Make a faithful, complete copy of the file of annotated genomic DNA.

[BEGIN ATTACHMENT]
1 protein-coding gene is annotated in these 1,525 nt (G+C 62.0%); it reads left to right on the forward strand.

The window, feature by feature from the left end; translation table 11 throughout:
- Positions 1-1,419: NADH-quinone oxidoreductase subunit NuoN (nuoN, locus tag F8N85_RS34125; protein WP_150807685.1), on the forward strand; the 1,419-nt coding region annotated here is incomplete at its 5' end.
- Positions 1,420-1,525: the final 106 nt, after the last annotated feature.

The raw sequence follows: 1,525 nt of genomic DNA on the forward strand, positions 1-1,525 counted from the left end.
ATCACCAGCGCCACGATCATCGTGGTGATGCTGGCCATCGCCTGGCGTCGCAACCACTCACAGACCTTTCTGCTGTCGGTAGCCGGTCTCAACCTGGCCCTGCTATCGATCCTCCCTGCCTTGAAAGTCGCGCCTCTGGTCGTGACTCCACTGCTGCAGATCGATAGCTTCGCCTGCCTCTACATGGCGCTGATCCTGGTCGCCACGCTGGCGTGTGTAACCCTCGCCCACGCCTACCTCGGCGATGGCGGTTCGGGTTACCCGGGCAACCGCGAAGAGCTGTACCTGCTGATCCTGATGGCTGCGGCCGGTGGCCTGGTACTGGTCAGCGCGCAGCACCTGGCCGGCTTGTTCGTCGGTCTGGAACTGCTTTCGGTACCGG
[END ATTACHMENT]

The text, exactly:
1 protein-coding gene is annotated in these 1,525 nt (G+C 62.0%); it reads left to right on the forward strand.

The window, feature by feature from the left end; translation table 11 throughout:
- Positions 1-1,419: NADH-quinone oxidoreductase subunit NuoN (nuoN, locus tag F8N85_RS34125; protein WP_150807685.1), on the forward strand; the 1,419-nt coding region annotated here is incomplete at its 5' end.
- Positions 1,420-1,525: the final 106 nt, after the last annotated feature.

The raw sequence follows: 1,525 nt of genomic DNA on the forward strand, positions 1-1,525 counted from the left end.
ATCACCAGCGCCACGATCATCGTGGTGATGCTGGCCATCGCCTGGCGTCGCAACCACTCACAGACCTTTCTGCTGTCGGTAGCCGGTCTCAACCTGGCCCTGCTATCGATCCTCCCTGCCTTGAAAGTCGCGCCTCTGGTCGTGACTCCACTGCTGCAGATCGATAGCTTCGCCTGCCTCTACATGGCGCTGATCCTGGTCGCCACGCTGGCGTGTGTAACCCTCGCCCACGCCTACCTCGGCGATGGCGGTTCGGGTTACCCGGGCAACCGCGAAGAGCTGTACCTGCTGATCCTGATGGCTGCGGCCGGTGGCCTGGTACTGGTCAGCGCGCAGCACCTGGCCGGCTTGTTCGTCGGTCTGGAACTGCTTTCGGTACCGG